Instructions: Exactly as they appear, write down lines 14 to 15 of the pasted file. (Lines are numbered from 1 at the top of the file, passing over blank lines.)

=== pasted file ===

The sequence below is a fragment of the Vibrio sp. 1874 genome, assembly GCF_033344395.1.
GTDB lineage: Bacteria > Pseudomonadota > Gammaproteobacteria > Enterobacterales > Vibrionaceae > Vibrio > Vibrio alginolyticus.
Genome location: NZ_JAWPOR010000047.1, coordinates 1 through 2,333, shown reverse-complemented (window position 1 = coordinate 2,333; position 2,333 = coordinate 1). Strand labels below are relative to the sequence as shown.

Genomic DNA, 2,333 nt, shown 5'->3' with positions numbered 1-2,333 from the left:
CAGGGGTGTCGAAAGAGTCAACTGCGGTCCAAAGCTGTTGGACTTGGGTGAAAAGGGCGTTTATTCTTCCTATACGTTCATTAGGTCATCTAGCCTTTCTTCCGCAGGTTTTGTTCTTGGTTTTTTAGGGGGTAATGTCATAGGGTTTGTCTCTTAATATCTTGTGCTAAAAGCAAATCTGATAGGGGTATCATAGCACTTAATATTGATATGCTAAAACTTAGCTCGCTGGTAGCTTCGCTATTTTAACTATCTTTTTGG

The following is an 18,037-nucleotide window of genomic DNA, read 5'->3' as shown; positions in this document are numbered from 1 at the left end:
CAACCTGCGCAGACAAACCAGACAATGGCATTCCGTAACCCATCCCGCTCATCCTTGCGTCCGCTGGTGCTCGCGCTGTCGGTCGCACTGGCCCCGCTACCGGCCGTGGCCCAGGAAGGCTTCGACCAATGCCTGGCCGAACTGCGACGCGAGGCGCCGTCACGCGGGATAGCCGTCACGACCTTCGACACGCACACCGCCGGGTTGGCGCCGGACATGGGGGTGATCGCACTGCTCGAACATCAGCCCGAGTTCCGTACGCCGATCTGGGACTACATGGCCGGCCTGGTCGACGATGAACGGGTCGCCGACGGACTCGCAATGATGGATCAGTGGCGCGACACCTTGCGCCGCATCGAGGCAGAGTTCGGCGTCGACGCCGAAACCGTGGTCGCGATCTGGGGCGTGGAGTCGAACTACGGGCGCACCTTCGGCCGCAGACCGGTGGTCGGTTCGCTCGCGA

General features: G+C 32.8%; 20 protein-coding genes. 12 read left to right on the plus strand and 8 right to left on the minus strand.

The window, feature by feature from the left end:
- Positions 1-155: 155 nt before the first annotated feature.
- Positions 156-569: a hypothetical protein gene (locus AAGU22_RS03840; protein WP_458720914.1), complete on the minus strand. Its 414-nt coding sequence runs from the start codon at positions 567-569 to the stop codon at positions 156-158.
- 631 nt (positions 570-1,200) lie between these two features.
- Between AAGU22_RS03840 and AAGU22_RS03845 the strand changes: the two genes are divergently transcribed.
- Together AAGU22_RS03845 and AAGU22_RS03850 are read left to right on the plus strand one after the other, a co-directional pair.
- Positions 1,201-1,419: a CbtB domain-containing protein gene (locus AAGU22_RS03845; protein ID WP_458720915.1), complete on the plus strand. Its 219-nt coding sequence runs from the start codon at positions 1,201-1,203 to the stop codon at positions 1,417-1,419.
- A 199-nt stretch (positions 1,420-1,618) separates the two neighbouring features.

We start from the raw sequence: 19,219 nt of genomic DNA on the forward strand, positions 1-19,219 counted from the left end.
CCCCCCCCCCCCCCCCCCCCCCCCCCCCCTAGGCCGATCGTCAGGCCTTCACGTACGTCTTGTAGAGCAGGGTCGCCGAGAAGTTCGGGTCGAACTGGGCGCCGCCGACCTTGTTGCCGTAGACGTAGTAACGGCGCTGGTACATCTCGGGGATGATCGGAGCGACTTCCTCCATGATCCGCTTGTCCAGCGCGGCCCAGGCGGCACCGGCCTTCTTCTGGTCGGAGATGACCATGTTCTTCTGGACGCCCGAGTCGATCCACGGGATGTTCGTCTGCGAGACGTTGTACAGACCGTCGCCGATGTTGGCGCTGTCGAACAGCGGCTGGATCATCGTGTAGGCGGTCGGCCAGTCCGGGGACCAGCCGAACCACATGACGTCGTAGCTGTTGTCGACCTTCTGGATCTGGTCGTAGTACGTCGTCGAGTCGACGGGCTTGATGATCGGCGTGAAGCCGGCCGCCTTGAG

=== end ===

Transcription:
- Together AAGU22_RS03845 and AAGU22_RS03850 are read left to right on the plus strand one after the other, a co-directional pair.
- Positions 1,201-1,419: a CbtB domain-containing protein gene (locus AAGU22_RS03845; protein ID WP_458720915.1), complete on the plus strand. Its 219-nt coding sequence runs from the start codon at positions 1,201-1,203 to the stop codon at positions 1,417-1,419.